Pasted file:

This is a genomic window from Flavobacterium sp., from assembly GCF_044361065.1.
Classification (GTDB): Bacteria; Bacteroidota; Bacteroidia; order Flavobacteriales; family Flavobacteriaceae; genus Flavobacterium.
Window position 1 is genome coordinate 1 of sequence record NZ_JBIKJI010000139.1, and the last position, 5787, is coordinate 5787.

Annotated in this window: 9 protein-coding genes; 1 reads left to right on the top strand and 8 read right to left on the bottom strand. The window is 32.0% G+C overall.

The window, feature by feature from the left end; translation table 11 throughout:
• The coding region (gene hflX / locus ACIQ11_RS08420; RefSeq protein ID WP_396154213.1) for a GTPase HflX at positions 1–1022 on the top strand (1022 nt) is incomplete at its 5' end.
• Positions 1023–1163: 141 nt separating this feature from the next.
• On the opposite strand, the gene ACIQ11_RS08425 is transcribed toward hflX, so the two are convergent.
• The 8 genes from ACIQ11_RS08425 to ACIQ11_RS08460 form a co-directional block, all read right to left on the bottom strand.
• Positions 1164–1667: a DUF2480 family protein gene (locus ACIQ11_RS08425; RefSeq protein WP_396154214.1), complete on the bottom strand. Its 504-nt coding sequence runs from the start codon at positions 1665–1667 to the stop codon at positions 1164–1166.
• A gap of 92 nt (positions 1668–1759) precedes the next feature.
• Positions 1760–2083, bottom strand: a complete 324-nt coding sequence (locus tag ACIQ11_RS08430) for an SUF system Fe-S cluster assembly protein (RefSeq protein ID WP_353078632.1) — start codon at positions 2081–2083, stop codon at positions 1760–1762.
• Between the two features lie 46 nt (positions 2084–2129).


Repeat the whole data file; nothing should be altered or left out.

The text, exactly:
This is a genomic window from Flavobacterium sp., from assembly GCF_044361065.1.
Classification (GTDB): Bacteria; Bacteroidota; Bacteroidia; order Flavobacteriales; family Flavobacteriaceae; genus Flavobacterium.
Window position 1 is genome coordinate 1 of sequence record NZ_JBIKJI010000139.1, and the last position, 5787, is coordinate 5787.

Annotated in this window: 9 protein-coding genes; 1 reads left to right on the top strand and 8 read right to left on the bottom strand. The window is 32.0% G+C overall.

The window, feature by feature from the left end; translation table 11 throughout:
• The coding region (gene hflX / locus ACIQ11_RS08420; RefSeq protein ID WP_396154213.1) for a GTPase HflX at positions 1–1022 on the top strand (1022 nt) is incomplete at its 5' end.
• Positions 1023–1163: 141 nt separating this feature from the next.
• On the opposite strand, the gene ACIQ11_RS08425 is transcribed toward hflX, so the two are convergent.
• The 8 genes from ACIQ11_RS08425 to ACIQ11_RS08460 form a co-directional block, all read right to left on the bottom strand.
• Positions 1164–1667: a DUF2480 family protein gene (locus ACIQ11_RS08425; RefSeq protein WP_396154214.1), complete on the bottom strand. Its 504-nt coding sequence runs from the start codon at positions 1665–1667 to the stop codon at positions 1164–1166.
• A gap of 92 nt (positions 1668–1759) precedes the next feature.
• Positions 1760–2083, bottom strand: a complete 324-nt coding sequence (locus tag ACIQ11_RS08430) for an SUF system Fe-S cluster assembly protein (RefSeq protein ID WP_353078632.1) — start codon at positions 2081–2083, stop codon at positions 1760–1762.
• Between the two features lie 46 nt (positions 2084–2129).